NC-13 Republican candidate Bo Hines said something laughable. On a conservative radio show last week, Hines and host John Fredericks talked about the FBI search of Donald Trump’s Mar-a-Lago home. Republicans say the search makes the United States look like a “banana republic.”
“I think that’s an insult to Banana Republics across the country,” Hines said. “I mean, at least the manager of Banana Republic — unlike our president — knows where he is and why he’s there and what he’s doing.”
I can’t lie; the video is funny. I don’t know how Fredericks was able to keep from laughing at a potential member of Congress thinking everyone has been talking about the preppy clothing store this entire time. It’s akin to Dan Quayle misspelling “potato” at an elementary school spelling bee. But now the phrase “banana republic” is everywhere, even more than it had been in the days prior. And I’m tired of seeing it.
Americans — mostly Republicans of late but also Democrats — bring up “banana republics” any time there is political unrest or abuse of power. It was used in reference to the attacks on the Capitol in January 2021, most notably by George Bush. Now, it’s being used by Trump hardliners to describe the FBI search and retention of documents from the former president’s home. In this shorthand, a banana republic is any corrupt government or political unrest, but the term specifically conjures images of Latin American countries such as Honduras, Cuba, and Nicaragua.
Initially, the term was used to describe countries where a corrupt government relied largely on a single export, like bananas, for their economy. The term was coined after the United Fruit Company colonized Honduras and other countries in Central America and the Caribbean. The company was able to influence the countries where they harvested bananas, and it also had powerful U.S. men on payroll. The Dulles brothers (Secretary of State and head of the CIA, respectively) were former legal advisors for the company; later, the duo helped overthrow the Guatemalan government, something that benefited United Fruit.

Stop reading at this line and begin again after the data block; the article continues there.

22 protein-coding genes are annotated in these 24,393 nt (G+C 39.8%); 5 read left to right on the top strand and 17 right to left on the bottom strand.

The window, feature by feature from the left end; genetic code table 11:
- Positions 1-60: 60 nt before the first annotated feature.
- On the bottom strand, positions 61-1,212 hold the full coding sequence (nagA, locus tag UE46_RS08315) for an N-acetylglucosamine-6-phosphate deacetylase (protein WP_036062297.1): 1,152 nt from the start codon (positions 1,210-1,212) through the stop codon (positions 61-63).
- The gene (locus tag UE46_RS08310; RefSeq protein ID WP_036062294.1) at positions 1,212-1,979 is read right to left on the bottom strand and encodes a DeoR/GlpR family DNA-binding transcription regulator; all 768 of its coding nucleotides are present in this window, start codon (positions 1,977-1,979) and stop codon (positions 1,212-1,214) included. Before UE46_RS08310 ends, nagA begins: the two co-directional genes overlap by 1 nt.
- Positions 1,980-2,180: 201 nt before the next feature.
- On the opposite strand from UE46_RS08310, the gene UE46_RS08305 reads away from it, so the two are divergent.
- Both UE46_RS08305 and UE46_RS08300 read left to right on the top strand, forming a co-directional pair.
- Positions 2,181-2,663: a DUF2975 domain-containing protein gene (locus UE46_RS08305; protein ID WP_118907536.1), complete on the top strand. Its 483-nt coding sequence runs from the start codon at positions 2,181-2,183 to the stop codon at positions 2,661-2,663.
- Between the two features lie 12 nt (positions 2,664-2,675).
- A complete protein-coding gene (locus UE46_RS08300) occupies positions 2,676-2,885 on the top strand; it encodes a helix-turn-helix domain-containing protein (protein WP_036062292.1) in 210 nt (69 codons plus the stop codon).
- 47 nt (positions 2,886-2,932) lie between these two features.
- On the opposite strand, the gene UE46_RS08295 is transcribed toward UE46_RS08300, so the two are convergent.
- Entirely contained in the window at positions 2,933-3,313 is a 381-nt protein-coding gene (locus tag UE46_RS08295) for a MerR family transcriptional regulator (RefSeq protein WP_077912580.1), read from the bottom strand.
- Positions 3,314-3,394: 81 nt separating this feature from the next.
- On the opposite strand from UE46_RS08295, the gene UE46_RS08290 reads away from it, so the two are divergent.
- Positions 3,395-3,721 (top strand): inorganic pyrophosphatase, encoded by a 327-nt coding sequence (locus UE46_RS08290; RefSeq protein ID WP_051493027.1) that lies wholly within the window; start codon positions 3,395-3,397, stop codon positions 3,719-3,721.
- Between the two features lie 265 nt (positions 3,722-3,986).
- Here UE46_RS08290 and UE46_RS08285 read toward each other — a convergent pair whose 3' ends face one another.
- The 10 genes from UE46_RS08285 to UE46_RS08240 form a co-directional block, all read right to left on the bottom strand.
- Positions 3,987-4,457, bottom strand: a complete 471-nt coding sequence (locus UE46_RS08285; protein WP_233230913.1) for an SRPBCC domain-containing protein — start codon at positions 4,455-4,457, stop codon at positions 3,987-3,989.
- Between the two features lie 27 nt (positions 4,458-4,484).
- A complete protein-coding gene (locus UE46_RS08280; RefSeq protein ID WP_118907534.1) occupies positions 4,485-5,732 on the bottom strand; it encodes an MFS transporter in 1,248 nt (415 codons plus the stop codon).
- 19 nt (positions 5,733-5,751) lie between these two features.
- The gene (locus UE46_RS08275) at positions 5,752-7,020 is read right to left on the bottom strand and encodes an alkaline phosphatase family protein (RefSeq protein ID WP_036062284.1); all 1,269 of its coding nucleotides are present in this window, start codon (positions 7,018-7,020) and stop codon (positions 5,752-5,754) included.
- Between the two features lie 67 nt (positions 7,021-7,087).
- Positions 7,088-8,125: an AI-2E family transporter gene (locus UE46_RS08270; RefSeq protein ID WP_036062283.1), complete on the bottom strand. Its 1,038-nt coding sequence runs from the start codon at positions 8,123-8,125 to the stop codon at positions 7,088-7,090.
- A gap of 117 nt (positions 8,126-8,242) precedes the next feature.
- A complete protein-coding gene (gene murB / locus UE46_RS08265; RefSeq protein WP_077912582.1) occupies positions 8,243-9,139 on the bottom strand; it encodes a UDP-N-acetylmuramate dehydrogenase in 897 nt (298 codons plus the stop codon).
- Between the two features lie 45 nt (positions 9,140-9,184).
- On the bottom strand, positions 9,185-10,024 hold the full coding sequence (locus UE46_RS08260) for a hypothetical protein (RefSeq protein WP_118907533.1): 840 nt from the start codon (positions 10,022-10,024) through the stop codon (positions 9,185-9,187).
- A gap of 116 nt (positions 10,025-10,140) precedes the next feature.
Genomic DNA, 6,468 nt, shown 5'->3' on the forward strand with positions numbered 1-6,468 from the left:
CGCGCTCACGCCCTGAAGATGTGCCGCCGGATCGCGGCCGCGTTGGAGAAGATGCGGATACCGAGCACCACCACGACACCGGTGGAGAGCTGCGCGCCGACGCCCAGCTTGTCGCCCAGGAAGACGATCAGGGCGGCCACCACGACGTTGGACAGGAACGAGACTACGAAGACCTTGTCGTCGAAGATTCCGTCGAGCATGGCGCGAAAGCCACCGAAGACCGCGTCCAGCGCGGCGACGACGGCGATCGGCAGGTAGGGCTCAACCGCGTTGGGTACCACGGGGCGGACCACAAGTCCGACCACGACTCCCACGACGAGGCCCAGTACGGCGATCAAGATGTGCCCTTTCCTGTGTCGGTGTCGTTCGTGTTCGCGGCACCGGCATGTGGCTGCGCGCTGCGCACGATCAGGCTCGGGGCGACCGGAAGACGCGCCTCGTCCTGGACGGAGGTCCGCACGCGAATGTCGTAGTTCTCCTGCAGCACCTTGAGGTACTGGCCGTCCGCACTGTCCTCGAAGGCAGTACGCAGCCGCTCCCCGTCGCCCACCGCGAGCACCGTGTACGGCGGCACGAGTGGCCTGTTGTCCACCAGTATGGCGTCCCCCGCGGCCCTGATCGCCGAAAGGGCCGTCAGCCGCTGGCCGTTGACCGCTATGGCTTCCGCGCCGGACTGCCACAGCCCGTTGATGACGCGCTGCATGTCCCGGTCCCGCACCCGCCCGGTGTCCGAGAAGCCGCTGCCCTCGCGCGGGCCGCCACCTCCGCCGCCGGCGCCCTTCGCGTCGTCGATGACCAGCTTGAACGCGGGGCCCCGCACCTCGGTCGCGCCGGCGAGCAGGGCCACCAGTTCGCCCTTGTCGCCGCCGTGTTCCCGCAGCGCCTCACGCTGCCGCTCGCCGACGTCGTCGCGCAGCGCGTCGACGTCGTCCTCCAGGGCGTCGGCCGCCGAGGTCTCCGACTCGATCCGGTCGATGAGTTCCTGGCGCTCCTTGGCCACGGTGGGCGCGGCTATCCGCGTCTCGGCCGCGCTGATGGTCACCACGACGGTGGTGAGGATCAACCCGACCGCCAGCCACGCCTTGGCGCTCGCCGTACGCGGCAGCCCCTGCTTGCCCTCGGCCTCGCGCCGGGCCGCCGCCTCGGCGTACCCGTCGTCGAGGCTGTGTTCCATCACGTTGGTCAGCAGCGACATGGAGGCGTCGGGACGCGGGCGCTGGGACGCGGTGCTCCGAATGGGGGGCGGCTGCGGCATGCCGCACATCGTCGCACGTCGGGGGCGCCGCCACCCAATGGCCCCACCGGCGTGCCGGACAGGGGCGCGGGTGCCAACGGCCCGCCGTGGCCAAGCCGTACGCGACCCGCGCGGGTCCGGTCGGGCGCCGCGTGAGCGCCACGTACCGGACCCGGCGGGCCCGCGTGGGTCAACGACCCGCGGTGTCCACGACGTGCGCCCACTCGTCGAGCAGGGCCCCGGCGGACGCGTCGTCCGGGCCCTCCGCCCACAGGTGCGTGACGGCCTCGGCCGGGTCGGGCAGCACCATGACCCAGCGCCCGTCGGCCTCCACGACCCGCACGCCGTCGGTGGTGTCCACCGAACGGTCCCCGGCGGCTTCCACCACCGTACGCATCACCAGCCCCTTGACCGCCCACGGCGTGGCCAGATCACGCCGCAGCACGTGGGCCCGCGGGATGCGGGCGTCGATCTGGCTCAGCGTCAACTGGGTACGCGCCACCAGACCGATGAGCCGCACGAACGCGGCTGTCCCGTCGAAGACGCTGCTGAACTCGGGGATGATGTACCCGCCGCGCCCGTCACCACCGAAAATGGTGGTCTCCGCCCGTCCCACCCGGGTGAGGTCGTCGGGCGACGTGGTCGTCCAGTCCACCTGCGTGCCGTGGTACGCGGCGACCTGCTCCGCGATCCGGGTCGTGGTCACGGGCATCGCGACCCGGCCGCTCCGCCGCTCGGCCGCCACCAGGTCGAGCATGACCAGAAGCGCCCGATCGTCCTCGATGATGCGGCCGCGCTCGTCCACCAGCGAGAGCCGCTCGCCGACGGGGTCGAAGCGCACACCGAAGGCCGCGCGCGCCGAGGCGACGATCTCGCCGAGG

My family is the product of two of the original “banana republics.” My dad’s dad is a Cuban refugee. My dad’s mom is Honduran. My relationship with my culture is complicated, but I feel especially tied to Honduras, where my dad spent every summer growing up. I love hearing the nostalgia in his voice when he talks about these trips, especially when we visit a Durham Honduran restaurant when he comes to town.
These countries are not simply corrupt governments, but the products of exploitation: first by the Spanish, then by the United States. The governments grew corrupt because imperialism thrives on the exploitation of other lands and resources.
“Using the phrase banana republic to describe any attempted coup or insurrection draws on a century of stereotypes about Latin America created by the US to serve US interests,” wrote Trinity College Professor Darío A. Euraque after the events of January 6. The same could be said about using the term to describe the FBI’s recent search. “Banana republic” is derogatory. What’s surprising is how little I’ve seen Democrats and Latino Republicans push back against it.
Again, the Bo Hines video is funny. But it also reminds me that the real definition of “banana republic,” the one that “others” these Latin American countries, feels as charged as ever. It’s a phrase we should remove from our vocabulary altogether. Maybe the store should rethink it, too.